Symposium “Overcoming hurdles to women’s political representation”

IGS Symposium “Overcoming hurdles to women’s political representation: Gender quotas, public party funding and candidate recruitment strategies in Korea and Taiwan”

Democracies in East Asia, Japan, Korea, and Taiwan have a great deal in common but differences between them stand out regarding women’s political participation. Each of the three countries has an electoral system that combines districts and proportional seats, but women make up only a very small proportion: 10% in Japan’s House of Representatives; under 20% in Korea; and nearly 40% in Taiwan (as of January 2018, the exact figures are Japan 10.1%, South Korea 17%, and Taiwan 38%). It is only in Taiwan where a parity in women and men’s political representation is being reached. The adoption of a quota system for proportional representatives in the 2000s is the primary reason behind the increase in the number of women representatives. However, have quotas been a one-size-fits-all solution for encouraging women’s participation in politics? Why has the effect of a quota system differed between South Korea and Taiwan? What further attempts have been made to supplement quotas? Moreover, what changes have the quota systems brought to politics besides an increase in the number of women candidates? What can be learned from the cases of Korea and Taiwan about the changes and challenges that quotas bring, and what are the implications for the current status of women’s representation in Japan?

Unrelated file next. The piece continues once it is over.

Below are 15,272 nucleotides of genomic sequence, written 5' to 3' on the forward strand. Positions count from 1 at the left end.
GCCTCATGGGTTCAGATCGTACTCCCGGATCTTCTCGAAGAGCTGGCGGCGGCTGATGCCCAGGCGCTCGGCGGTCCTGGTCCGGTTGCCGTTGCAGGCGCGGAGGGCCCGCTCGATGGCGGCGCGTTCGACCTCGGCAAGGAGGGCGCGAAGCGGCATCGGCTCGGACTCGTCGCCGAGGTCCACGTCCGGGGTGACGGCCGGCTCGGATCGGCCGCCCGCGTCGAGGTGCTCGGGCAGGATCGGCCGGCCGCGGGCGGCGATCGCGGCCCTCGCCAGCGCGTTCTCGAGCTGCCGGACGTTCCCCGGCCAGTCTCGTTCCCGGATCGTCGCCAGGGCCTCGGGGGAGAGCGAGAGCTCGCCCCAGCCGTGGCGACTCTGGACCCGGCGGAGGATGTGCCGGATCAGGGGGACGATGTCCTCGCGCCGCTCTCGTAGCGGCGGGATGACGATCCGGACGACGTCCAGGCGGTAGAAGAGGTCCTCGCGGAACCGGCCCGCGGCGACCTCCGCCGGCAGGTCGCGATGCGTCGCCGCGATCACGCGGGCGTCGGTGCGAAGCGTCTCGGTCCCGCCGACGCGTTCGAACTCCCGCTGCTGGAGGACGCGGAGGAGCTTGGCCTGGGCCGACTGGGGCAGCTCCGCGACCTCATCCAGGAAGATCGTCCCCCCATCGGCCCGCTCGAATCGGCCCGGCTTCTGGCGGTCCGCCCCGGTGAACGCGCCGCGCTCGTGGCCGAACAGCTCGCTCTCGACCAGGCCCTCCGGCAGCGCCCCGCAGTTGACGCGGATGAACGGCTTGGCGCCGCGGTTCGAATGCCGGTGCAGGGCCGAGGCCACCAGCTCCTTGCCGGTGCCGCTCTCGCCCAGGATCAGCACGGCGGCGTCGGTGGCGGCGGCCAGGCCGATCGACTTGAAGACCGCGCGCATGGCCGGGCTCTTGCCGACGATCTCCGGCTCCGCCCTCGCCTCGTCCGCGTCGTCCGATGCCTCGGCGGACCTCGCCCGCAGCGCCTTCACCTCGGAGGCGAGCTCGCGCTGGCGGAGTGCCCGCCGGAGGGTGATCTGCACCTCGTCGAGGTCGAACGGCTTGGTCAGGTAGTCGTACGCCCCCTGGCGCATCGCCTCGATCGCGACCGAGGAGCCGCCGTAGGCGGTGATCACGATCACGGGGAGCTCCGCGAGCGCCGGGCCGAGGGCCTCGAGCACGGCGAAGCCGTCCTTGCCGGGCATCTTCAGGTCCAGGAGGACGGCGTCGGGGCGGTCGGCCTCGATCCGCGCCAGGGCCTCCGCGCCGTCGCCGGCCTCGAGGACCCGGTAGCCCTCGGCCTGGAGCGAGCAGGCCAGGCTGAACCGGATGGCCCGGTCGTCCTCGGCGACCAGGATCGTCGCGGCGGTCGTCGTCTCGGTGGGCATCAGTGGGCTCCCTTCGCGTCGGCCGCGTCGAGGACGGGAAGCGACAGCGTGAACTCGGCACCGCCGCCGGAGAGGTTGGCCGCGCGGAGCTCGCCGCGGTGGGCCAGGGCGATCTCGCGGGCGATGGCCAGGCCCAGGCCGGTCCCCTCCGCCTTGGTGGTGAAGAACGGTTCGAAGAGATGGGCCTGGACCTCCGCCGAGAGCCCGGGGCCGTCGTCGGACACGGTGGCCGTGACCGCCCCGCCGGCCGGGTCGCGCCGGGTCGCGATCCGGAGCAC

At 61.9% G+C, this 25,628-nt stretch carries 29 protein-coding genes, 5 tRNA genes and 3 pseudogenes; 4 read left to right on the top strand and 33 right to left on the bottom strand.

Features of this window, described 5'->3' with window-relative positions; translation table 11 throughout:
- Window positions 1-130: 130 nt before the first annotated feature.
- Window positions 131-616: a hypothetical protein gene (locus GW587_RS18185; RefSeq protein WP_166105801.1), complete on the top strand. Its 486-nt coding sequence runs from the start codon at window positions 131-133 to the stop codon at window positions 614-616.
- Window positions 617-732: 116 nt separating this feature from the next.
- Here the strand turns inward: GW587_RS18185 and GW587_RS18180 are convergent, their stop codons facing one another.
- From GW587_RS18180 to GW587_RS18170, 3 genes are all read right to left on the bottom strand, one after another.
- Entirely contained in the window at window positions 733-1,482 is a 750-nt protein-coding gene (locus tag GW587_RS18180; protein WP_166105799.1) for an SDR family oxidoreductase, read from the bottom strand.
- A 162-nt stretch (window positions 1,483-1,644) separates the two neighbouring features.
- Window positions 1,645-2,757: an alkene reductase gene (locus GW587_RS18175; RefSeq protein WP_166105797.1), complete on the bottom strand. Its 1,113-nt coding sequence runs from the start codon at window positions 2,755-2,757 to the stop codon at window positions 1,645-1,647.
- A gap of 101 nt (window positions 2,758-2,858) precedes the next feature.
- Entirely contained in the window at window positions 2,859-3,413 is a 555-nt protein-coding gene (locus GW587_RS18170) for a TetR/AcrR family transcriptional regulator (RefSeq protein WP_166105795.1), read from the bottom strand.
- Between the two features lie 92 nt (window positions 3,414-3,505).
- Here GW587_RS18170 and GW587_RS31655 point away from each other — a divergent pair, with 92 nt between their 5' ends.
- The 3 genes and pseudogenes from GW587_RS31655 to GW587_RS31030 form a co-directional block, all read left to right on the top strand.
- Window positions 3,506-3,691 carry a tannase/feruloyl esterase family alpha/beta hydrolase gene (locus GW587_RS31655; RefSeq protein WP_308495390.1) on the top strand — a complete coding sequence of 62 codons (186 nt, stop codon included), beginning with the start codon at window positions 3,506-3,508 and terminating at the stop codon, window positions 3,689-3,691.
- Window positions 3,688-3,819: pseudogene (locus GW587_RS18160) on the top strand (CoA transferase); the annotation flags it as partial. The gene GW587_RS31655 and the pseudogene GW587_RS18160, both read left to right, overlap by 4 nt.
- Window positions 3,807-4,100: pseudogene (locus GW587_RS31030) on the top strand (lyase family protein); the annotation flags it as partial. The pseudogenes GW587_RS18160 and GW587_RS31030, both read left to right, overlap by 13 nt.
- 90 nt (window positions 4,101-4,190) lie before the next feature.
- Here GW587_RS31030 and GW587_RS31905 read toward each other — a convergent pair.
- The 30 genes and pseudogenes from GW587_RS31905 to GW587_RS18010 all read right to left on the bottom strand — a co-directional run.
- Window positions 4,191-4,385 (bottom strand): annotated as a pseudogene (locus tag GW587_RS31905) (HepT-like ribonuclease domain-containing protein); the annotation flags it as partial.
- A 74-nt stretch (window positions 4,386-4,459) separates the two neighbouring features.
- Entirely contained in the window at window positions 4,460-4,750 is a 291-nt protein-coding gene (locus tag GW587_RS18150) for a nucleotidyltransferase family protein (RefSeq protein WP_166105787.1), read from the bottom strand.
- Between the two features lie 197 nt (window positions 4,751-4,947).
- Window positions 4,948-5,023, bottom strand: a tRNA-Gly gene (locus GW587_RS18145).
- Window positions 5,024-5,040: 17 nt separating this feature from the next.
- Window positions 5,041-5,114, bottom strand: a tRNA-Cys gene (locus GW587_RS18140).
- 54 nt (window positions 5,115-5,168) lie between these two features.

On January 26, 2018, the Institute for Gender Studies at Ochanomizu University invited researchers from Korea and Taiwan to hold a symposium titled “Overcoming Hurdles to Women’s Political Representation: Gender Quotas, Public Party Funding, and Candidate Recruitment Strategies in Korea and Taiwan.” The panelists at the symposium analyzed the current situation of the three countries and discussed the efforts necessary to increase women’s representation. To begin with, Prof. Ki-young Shin, who organized the symposium, introduced the current status regarding the proposed law to promote women’s political representation that was under discussion in the Diet (Japanese national legislature). The Law was expected to pass in the 2018 Diet plenary session. She posed the question, “quota systems have already been adopted in more than 100 countries around the world. However, the impact has been diverse. For example, even though Taiwan and Korea have quota systems, the proportion of female politicians is much lower in Korea (17%) than in Taiwan (38%). Why is that?”

The dynamism of the election of female politicians in Taiwan and South Korea.